By Sanah Faroke, Staff Writer
Before I went to school and before I had any friends, my mom was my best friend. We used to play Mario Kart and Street Fighter, which I would always win (probably because she just pressed a bunch of buttons and hoped she wouldn’t spin out on a banana peel or get knocked out).
When it came to games like Monopoly, I’d lose. Unless I use a calculator, I’m not playing. Scrabble? I probably shouldn’t use a dictionary, right? And then there was the Memory game. It was one of my favorites, but I’ve learned (and this is still a problem), my memory sucks.
I could never remember where the other picture of the dumb boy sticking his tongue out at me was. It was like he was taunting me and I’d panic and blank out. If I lost — which happened more than I’d like to admit — I’d cry, like the big baby I was. Then my mom would take pity on me, flip some cards over and we’d play again.
A study published earlier this month in the Journal of Neuroscience explains that our loss of memory is actually our memories getting rewritten.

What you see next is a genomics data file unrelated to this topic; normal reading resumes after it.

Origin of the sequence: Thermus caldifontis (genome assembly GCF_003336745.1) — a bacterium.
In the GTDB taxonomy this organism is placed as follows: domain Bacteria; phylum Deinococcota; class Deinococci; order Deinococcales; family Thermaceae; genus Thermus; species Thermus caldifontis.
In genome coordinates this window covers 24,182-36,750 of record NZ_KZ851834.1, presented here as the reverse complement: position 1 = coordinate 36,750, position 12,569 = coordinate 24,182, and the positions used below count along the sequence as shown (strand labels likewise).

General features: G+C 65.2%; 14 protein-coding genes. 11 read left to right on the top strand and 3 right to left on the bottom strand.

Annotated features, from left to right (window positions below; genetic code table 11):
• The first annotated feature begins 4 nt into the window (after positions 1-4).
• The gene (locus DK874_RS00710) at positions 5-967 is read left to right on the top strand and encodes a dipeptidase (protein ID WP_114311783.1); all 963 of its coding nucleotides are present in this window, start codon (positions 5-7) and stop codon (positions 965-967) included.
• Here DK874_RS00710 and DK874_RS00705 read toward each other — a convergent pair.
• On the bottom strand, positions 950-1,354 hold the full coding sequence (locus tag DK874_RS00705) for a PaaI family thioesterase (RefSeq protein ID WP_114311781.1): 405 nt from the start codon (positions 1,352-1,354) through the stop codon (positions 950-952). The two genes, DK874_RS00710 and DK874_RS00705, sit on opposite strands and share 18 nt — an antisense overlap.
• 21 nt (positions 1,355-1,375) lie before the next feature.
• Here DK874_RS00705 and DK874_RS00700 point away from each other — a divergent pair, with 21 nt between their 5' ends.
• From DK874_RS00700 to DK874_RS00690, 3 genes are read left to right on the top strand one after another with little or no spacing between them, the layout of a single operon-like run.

Donna Jo Bridge, a postdoctoral fellow in medical social sciences at Northwestern University’s Feinberg School of Medicine, conducted a study where 17 volunteers played a memory game. They had to remember where an object was placed on a computer screen with different backgrounds. Once the original background was changed, and participants had to place where the object was, they continuously got it wrong. When they were asked to locate the object in the original place after seeing it in different places on three different backgrounds, they would get that wrong too. The results of the study makes me feel a little better about my childhood.
The good news is, when researchers instructed for volunteers to put the object in a different location that was not the original spot, for some reason the subjects could then remember the original location of the object.
So what this study can infer is that the hippocampus (the area of the brain that deals with our memories) can decide what is important and can build upon that original memory or change it. It makes total sense. I say that I have selective memory just because I can remember in vivid detail in kindergarten when a bully (I won’t name any names) stole my Purell hand sanitizer and then filled it with soap and water and put it in my lunch box. Yup, never letting that go. But there are (multiple) times when I meet a group of people and instantaneously, I forget their names. Yeah, yeah, sue me.